Thursday, July 23, 2009

The {dream} Team

When I finish a 13 mile training run tomorrow (Friday) morning, I will be done with 8 of the 18 weeks of training. I will have logged 160-some miles- and Lord only knows how many hours of sweating and smelling. It feels good to be so close to the half way point in the training.

I want to take a moment to introduce my marathon support team. There are four key players that daily help keep me moving in the right direction.

The Kids-
These kids are motivation. Early on, I wondered if it would motivate me when I was having "poor me" thoughts on the running path ... or on the days I wished I never hatched this plan ... but I found out it does. I hate that these kids suffer. Injustice is something we can all fight. Their eyes and their stories motivate us and we can do something. Thanks to each of you who has.

Is the sweetest man on the face of the earth. Hands down. He is encouraging me every single day. He makes sure the kids are covered when I need to be running and says nice (and sometimes even untrue) things to me to keep me motivated. (I am a machine - Or so he says.) He nags me to get to bed early before the long runs, he nags me to get up and get going ... And he gives excellent calf rubs too. If Troy was indifferent or unhappy about this, I could not do it.

As far as I know, she might be the only human being on the earth to have trained for a marathon in Port au Prince, Haiti. (6 times I think) Maybe there were native Haitian runners, but I don't know that for certain. Beth has trained for multiple marathons here in all seasons and is one person I know totally gets the mental and physical challenges of training in this city/country. She is doing as many runs with me as we can make work, often the long runs on Friday because the moral support is huge to me ... and she knows that. She is one of my closest friends in the world and I admire her endurance in running, in life, and in service to Haitians. She is a pro.

My little sister started running the same time I did in 2004. We ran two marathons together in 2005. That ended my marathon career until now. She has just completed her 9th Marathon. She *is* a machine. (For real.) She would tell you that running became therapy for her.

It bonded us together in 2004 and 2005 and created a deeper connection as sisters and friends. With her blessing and permission I want to share an abbreviated version of her story.

We were both born in Nebraska, but spent most of our childhood years in Minnesota. It is just us two girls, our Mom and Dad. My sister Tina was assaulted at the age of 12. Like most victims of sexual crime she chose to keep it a secret and shame and confusion began to engulf her. She turned to alcohol and drugs to numb her pain. For years no one knew what she was suffering from and did not know how to help her. It led to years of pain and destructive behavior.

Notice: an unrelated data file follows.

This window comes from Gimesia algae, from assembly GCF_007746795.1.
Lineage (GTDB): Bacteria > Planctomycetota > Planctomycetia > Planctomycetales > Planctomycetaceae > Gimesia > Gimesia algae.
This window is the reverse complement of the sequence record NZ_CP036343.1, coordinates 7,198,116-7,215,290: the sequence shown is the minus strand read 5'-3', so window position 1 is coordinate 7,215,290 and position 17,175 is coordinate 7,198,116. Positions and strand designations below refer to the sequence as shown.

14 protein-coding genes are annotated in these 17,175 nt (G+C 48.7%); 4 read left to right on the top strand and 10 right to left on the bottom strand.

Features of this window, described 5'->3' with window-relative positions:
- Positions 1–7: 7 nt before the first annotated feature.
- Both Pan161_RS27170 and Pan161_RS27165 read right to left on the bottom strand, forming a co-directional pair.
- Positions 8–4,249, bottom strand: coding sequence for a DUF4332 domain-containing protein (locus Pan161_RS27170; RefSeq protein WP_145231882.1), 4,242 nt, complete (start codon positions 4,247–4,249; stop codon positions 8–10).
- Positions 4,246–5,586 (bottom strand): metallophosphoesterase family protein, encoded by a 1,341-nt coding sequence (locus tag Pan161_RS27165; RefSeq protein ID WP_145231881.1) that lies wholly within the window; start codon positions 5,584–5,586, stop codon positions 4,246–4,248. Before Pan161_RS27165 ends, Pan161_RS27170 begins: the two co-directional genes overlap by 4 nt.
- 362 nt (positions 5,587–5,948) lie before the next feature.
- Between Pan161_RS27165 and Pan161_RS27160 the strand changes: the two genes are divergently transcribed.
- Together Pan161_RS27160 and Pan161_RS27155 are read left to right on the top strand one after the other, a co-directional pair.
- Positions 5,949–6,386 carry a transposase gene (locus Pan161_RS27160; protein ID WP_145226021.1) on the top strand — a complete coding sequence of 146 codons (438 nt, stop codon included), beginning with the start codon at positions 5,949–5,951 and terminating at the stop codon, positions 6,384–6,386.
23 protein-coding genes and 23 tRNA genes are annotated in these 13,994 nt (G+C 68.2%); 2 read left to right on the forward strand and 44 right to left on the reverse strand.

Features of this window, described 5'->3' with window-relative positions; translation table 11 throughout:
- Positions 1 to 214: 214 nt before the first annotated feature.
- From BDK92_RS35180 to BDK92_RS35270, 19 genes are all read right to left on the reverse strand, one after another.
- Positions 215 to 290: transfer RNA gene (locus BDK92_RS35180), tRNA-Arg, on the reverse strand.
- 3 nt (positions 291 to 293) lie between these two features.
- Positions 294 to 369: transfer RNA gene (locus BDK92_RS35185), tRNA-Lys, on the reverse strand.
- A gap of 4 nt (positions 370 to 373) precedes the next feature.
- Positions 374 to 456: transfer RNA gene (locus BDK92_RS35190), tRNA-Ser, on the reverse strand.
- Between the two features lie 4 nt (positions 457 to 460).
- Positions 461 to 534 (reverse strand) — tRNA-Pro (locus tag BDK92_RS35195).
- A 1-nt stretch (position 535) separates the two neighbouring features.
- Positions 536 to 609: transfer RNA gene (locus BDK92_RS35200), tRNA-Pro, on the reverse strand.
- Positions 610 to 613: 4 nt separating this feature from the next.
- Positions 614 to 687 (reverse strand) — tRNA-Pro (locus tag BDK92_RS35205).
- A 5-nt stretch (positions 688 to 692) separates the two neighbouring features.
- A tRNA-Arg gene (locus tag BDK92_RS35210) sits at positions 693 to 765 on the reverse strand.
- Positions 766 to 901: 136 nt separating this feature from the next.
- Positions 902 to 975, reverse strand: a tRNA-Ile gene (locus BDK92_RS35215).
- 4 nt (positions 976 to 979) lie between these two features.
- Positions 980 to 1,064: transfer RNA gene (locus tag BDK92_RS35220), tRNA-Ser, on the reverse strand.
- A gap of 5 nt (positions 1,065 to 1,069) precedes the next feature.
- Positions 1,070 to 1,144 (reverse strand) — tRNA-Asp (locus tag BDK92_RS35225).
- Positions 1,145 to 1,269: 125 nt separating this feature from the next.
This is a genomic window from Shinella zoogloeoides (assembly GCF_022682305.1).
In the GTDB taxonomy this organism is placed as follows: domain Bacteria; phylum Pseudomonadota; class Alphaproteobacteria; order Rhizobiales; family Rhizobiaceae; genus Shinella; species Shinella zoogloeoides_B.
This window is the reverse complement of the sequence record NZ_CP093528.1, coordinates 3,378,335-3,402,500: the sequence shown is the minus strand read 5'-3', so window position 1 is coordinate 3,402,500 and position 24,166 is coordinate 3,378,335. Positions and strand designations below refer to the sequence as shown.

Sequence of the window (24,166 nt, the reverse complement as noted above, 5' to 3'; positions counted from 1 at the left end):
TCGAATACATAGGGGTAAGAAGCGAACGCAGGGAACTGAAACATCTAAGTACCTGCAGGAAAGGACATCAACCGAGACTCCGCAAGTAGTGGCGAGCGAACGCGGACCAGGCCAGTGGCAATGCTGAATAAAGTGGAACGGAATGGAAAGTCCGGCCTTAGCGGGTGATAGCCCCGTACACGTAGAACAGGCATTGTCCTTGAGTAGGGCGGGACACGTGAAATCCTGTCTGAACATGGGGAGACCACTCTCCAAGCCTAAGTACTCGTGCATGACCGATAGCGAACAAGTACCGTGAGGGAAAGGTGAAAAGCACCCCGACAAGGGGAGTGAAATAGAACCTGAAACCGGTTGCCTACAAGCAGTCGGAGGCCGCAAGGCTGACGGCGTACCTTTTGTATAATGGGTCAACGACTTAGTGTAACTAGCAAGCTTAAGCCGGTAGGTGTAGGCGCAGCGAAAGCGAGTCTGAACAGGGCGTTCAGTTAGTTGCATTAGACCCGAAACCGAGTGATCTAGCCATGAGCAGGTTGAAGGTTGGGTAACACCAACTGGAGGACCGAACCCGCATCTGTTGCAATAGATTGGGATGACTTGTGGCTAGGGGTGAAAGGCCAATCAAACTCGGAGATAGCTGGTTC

When she was 17 she had a baby with her high school boyfriend. After much wrestling and praying, her daughter was placed for adoption. It was not an easy decision at all, but one she felt a certain sense of peace about because she knew it was what was best for her daughter at the time. Tina knows grief and pain that most of us won't ever know.

The family that was blessed to adopt my niece stopped sending photos more than 10 years ago. That hurts. (This is the reason I will nag at and argue with almost anyone who refuses to send birth families photos - that is just selfish. It is easy to send photos anonymously and without birth families "finding" you.) A photo to reassure a mother with a hole in her heart is not too much to offer.

Tina and I were not very close during the years that followed the birth of her daughter. We were both running from pain and making bad choices and neither one of us knew how to relate to the other. Or, maybe we only knew how to deal with our own pain and not each others.

Troy and I introduced Tina to Troy's college roommate (Matt) and friend in 1998. In 1999 they married and have since added two gorgeous little boys to their loud family.

In 2007 I called Tina from Haiti to tell her that Isaac's birth mom was going to place the baby she was carrying and really wanted the baby to stay connected to Isaac. Tina and Matt were thrilled and eagerly agreed to adopt the baby due in November. Before we really knew - we knew it was a girl. It made the story come full circle. 15 years after placing a daughter, Tina (and Matt) felt peace about beginning the process of adopting a daughter. (And Matt is adopted as well.)

Eighteen months later, they are still waiting on their daughter ... we all want her to leave here and go to her family in MN. We wish she were not spending this time with her crazy cousins ... but instead that she could be with her silly big brothers.

Tina will be running with me on October 4th. By then, it will be her 11th Marathon. She has promised to carry me if need be, but guarantees that my bod will cross the finish line. Tina is running in honor of her daughters. The one she lovingly gave life to many years ago and does not know, and the one she hopes to start a new chapter of life with soon.

I cannot express how important her presence will be to me on the first Sunday in October. She is raising these funds too, because I would be too chicken to do it alone. I have Beth to get me through the training pain and Tina to get me through race-day woes.

Not to be forgotten:
Thank you to Dr. Cheryl for her help keeping me running as straight as I can.

Thank you- Jenny K of MN, Gail G & Shannon H of CA, Amy D of SD & Michelle C of IN for sending me gels, Gatorade, cross-training ideas and running gear. I am using the stuff every week and I thank you for your generosity and thoughtfulness.

Tomorrow I run further than I ever have in Haiti and further than I ever have in heavy humid heat. Thank you- Troy, Beth, and Tina, and readers for the boost of love and support.

The 26K is going to happen!